The moment we saw the announcement about the second annual Tall Pines Music & Arts Festival when made public back in early December, just seeing the words Blue Rodeo leap out from the advertisement naturally earned our attention. When looking a little deeper at the early confirmed acts appearing on this two-day bill, we very quickly took advantage of an early bird sale to secure our tickets, and happily circled this June weekend on our concert-going calendar. A long, early summer weekend in the Muskoka region – what’s not to like about that?
We’ll be featuring a few of the artists and offering brief recaps of their performances at the festival over the next few weeks, but as our primary draw, are inclined to kick off with a full feature covering the Saturday night headliners. While we’ve lost count how many times we’ve experienced Blue Rodeo live in concert, it has certainly been several years since we saw them transition to their condensed ‘festival’ approach, and memories of that particular ‘Canada 150’ event in Niagara-On-The-Lake come flooding back. But, here in the present day, and with just an 80-minute closing set at their disposal, the seven Toronto-based musicians kept their banter to a minimum, and let their fabulous music do all of the talking.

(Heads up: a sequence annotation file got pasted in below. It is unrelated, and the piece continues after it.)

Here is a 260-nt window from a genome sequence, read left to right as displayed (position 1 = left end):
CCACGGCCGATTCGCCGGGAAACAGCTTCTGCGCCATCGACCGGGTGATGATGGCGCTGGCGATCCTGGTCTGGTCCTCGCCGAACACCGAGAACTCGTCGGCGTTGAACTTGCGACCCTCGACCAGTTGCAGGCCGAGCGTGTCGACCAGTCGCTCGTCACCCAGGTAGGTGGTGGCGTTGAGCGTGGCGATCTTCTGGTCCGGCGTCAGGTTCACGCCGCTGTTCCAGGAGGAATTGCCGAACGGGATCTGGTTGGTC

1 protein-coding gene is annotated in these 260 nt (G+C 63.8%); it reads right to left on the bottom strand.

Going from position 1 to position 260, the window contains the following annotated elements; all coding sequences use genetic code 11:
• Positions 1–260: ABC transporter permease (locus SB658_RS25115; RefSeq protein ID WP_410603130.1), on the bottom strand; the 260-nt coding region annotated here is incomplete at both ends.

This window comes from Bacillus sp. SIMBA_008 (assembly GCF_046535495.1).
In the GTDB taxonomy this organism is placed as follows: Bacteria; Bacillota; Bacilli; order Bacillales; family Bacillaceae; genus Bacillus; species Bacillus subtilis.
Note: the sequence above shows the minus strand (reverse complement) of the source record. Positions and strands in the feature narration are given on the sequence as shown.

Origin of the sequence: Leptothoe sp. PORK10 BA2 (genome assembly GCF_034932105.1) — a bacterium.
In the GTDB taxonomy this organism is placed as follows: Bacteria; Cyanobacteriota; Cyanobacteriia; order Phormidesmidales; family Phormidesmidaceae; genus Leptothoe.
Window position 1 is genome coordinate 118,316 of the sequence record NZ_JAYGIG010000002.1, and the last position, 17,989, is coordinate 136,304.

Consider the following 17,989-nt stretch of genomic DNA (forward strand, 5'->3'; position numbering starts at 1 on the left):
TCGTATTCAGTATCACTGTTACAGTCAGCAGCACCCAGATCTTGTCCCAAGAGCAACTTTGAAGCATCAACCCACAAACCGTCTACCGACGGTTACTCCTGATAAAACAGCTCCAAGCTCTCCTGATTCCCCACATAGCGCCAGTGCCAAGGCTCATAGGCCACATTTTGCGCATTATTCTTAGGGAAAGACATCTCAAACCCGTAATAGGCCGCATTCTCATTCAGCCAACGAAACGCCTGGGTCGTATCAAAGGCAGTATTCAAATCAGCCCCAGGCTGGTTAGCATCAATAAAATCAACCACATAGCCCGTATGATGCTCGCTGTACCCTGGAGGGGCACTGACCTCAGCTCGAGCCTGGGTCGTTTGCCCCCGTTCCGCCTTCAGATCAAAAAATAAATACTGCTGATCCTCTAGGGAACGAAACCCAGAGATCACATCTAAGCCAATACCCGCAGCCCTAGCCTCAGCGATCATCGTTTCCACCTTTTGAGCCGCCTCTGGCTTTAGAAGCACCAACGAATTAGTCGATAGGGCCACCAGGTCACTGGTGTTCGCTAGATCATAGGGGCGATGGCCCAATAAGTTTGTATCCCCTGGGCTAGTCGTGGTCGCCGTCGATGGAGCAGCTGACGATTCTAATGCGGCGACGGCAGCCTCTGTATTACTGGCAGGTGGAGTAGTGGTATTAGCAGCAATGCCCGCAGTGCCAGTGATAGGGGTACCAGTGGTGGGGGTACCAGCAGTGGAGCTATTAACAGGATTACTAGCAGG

An acknowledgement must be made to the Tall Pines stage crew, who did an incredible job keeping things running smoothly and to time all weekend, with just 25-minutes in-between performances to tear down a set, configure the next one, and sound-check all of the instruments and vocals. Watching them do their predetermined assignments during the pause in the action was almost like watching bees around the hive, each one with a specific role to play within a much greater and coordinated collective. And right on cue, just a few minutes before their 9:35pm slot, Blue Rodeo made their way on to the stage – to a lively welcome – and over the course of their allotted 80 minutes (due to noise ordinance curfew), delivered a 13-track flurry to delight fans both old and new.